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While the Griffons deployed after my tour, I had several friends deploy in the 2008-2011 timeframe. Some spent all of their time in KAF, some out in the FOBs, and a small few did the first part of their tour in KAF and then ended up in the FOBs around midway through their tour. (Why, I have no idea.)

But they heard nothing but praise for the Canadian machines and crews, as they seemed to be able to lift off & go far faster than other countries. The Griffons, and their crews - from what they told me - seemed to be able to get briefed, plan the mission, and go - significantly faster than most. (Minus MEDEVAC birds that were constantly ready.)





Short rant.... It absolutely blows my mind that we deployed there in 2001, then deployed & conducted operations in Kabul, then redeployed in a combat role back to Kandahar in 2005, and conducted combat operations daily until 2011...and yet helicopters only arrived in 2008. 🤯🤦‍♂️

The top brass of the Army is supposed to, in my mind, essentially consist of experienced officers who have the proper personality, experience, leadership abilities, and reasonable decision making abilities to lead an organization in war, and other operations where the danger is consistently higher than most civilian professions.

Did none of the Army leadership realize that in a country literally littered with landmines from the 80's, and IED's potentially anywhere, that helicopters would be essential? How many 'gosh darn' Maple Resolves does one have to attend to say "Fast, safe movement GOOD...driving on roads that explode BAD."

I know this is a sore topic for many of us on this board, so I do apologize for the above. Just 🤯😠 one would think having helicopters moving people and supplies would be as basic as deploying LAVs or trucks. <end rant>
I was a bit bewildered when I was tasked as the right seater for a 1 vehicle road move Kabul to Bagram in 2006. It felt weird, and I was new in the ground and Jr so I went with it. My driver, an MSEOP was terrified. And rightly so.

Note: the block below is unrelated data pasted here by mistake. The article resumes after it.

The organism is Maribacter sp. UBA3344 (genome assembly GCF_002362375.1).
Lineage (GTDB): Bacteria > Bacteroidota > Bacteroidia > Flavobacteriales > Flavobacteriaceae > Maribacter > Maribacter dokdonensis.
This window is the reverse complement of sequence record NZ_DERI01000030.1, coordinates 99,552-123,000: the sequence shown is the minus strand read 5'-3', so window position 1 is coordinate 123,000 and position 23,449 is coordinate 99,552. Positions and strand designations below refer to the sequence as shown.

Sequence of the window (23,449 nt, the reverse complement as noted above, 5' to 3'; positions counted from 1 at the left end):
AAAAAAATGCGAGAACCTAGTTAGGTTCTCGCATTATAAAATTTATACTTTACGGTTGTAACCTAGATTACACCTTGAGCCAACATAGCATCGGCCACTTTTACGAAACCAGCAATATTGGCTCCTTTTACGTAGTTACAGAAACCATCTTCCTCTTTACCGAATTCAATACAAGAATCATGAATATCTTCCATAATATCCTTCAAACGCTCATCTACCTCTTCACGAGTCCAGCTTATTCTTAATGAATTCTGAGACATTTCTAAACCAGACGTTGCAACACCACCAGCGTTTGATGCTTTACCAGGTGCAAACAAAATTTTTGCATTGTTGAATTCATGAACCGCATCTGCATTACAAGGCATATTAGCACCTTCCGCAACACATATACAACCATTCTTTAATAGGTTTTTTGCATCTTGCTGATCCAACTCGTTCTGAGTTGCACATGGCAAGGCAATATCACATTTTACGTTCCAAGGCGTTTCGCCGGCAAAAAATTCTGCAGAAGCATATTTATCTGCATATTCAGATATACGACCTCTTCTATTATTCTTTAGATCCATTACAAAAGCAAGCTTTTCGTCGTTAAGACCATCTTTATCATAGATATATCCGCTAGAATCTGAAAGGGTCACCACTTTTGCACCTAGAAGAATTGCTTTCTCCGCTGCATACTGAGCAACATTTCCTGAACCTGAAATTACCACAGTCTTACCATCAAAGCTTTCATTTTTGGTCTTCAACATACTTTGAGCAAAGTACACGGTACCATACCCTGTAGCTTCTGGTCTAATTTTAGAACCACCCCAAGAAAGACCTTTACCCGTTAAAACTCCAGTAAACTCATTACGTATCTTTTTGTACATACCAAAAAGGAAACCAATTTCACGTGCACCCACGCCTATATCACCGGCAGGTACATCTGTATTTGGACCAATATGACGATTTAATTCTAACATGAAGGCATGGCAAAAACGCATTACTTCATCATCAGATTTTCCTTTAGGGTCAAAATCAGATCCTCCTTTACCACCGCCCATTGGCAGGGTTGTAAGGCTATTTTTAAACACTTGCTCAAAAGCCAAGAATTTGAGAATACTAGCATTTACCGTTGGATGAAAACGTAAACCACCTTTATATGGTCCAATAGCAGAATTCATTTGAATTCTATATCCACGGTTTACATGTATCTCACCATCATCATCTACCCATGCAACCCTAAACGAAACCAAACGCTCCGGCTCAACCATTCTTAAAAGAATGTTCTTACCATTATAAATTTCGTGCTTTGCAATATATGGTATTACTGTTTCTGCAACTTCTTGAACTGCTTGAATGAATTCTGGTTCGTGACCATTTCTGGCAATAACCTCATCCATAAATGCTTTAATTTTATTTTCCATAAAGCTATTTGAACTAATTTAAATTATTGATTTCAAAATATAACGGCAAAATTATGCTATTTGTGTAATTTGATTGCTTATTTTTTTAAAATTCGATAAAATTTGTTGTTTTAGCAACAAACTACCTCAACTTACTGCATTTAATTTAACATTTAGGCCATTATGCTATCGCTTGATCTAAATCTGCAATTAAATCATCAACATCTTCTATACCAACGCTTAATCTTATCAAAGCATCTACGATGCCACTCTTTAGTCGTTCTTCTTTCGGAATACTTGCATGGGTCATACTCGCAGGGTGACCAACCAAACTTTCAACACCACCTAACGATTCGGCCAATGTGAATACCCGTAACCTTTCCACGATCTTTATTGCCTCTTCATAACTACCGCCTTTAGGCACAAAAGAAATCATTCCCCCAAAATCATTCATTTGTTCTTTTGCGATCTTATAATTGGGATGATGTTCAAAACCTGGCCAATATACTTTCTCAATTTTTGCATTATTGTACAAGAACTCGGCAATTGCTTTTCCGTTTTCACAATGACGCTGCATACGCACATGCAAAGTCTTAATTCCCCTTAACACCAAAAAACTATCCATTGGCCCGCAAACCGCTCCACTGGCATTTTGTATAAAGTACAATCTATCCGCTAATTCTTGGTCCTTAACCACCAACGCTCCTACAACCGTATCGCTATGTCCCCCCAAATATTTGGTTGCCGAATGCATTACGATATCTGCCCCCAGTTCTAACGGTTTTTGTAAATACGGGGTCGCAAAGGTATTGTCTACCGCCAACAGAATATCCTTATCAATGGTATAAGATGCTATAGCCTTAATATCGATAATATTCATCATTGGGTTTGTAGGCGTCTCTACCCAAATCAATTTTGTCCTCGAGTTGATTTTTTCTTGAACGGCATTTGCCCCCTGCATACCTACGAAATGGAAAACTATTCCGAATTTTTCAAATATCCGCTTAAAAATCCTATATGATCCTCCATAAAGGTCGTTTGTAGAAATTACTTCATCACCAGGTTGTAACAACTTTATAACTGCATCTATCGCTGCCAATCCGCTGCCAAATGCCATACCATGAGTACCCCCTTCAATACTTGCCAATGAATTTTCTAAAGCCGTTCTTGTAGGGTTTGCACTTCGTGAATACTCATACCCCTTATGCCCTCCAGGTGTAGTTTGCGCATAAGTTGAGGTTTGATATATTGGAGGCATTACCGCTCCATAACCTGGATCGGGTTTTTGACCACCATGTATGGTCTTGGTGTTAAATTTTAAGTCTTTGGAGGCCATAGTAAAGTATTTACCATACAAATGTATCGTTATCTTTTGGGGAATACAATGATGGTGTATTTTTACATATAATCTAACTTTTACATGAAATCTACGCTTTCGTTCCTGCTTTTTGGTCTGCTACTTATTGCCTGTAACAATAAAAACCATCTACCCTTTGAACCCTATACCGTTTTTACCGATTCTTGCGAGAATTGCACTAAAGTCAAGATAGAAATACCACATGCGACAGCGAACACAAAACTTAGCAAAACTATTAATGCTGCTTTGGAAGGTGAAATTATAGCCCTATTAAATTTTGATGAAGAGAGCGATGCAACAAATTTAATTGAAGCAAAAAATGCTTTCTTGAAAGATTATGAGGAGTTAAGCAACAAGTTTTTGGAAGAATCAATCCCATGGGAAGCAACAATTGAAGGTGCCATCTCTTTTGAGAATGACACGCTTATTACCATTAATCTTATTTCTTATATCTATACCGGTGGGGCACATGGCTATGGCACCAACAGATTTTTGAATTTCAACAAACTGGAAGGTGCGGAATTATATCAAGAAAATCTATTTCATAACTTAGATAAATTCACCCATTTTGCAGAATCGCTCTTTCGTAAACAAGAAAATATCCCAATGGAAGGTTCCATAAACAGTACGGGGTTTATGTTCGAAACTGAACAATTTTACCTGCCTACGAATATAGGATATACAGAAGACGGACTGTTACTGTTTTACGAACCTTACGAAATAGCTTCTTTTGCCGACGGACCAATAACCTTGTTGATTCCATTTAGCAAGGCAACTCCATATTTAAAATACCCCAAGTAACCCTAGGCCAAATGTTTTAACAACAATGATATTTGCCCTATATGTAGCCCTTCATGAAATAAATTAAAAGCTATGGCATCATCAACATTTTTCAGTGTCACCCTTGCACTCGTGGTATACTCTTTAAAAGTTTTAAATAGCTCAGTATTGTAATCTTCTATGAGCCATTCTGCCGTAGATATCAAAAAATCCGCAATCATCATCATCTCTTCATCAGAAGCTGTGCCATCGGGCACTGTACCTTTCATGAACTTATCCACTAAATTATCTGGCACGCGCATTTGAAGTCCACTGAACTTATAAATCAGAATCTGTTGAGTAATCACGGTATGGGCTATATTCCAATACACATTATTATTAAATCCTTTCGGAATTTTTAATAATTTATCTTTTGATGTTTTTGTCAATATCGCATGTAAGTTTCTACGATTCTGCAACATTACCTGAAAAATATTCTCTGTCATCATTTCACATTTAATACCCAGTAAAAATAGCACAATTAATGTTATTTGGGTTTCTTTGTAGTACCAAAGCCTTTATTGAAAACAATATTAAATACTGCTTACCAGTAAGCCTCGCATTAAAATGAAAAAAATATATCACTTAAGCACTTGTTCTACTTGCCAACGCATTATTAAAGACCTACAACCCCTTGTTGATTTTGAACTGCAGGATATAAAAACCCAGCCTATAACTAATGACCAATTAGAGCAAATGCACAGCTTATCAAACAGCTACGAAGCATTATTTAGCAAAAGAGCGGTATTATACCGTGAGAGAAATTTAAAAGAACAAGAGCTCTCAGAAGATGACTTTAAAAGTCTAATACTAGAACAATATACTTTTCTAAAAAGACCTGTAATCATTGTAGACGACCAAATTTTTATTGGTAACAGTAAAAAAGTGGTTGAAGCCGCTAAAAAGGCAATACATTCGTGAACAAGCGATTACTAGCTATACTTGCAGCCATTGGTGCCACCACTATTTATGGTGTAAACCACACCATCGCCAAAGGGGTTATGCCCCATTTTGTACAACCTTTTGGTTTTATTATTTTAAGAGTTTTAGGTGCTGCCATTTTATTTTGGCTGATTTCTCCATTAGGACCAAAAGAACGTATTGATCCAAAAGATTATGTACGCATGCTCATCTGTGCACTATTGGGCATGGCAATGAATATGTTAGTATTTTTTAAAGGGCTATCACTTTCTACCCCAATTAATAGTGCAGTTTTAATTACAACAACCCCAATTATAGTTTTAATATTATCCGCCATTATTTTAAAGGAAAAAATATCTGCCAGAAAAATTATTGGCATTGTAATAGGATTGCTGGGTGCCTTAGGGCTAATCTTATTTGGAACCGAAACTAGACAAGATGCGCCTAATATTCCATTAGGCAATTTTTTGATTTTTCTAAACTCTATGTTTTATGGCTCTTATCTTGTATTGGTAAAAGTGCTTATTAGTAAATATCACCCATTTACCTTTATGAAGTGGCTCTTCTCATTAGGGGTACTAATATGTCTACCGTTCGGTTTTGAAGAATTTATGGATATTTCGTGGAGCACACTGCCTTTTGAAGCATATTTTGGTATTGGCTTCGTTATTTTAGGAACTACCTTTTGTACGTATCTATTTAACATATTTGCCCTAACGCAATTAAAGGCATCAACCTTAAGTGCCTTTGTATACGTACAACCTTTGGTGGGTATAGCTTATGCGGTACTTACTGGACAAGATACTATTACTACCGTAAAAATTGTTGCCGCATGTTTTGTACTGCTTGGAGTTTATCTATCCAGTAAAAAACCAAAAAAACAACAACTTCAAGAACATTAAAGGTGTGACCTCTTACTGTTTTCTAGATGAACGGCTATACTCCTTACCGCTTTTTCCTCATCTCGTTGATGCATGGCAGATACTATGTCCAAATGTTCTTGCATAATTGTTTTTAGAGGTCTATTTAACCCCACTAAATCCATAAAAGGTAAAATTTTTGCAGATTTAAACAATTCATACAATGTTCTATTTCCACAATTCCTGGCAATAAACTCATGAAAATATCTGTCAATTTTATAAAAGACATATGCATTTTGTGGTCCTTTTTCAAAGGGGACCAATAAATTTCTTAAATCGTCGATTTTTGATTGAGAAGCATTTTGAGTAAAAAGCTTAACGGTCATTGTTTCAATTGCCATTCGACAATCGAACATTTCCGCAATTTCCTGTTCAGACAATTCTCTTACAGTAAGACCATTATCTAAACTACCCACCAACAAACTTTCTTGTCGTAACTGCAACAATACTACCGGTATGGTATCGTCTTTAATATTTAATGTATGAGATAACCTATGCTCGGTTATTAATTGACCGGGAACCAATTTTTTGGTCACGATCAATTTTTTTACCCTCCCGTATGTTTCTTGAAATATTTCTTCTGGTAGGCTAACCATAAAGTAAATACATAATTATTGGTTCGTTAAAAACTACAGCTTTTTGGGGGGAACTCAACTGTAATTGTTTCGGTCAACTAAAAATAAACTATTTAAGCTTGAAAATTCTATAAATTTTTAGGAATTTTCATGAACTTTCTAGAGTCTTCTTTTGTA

I remember him loading M72s in the back and asking why, to blow up G Wagon if we get stuck... Things got real.

Fyi the task was to go verify a SCA at Bagram. It had medicine balls on it, that's it.

Looking back, I think a flight was a safer idea.
 

Good2Golf

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CBH99, you wouldn’t be wrong in asking the question about helicopters, but it wasn’t just airlift that was lacking. I drove close to a hundred times over the exact spot on Darulaman Road where Sgt Short and Cpl Beerenfenger were killed (the slight depression of the crater was still there in 2005) and try to imagine what it was like driving around Kabul in 2003 in an Iltis, compared to any up-armoured vehicle. 2001/02 the TF deployed in green CADPAT. All represent what we had at the time and made it work, in part to being provided aviation support from other ISAF nations, although clearly, not without consequences. That it took until late 2008 to get our own helicopters to provide integral support for a threat that was, as you noted, not something ‘unforeseen’ is without doubt, much longer than it should have taken. My personal thought is that there had been so much misinformation and mis-‘missioning’ surrounding the Griffon in the part of many (some politicians, pundits, academics, even many CAF (Army, some AF, etc), that there was significant resistance to deploy the Griffon at the same time the original move of the BG from Kabul to Kandahar took place in late 2005. Most unfortunately, it took loss of life...a lot of it, to turn the tide of opinion and with the support of John Manley and his team and their report in February of 2008, execute the accelerated procurement of interim used Chinooks and the deployment of the Griffon into AFG in Dec 2008, just 10 months after the Manley Report’s release. Griffons also performed successfully in Iraq as well, and fortunately the lessons learned of aviation’s value in AFG were considered in deploying it to IRQ. Would we have liked to have seen our own helos deployed earlier than late 2008? Absolutely. The was a demonstrable reduction in KIA with the helicopters’ arrival. One certainly can’t be faulted for thinking that perhaps fewer Canadians would have died had it happened earlier.

Regards
G2G
 

CBH99

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I truly hope that in any future operations we are involved in which require a ‘whole of military’ commitment, the idea of deploying helicopters to quickly and safely transport troops is a given.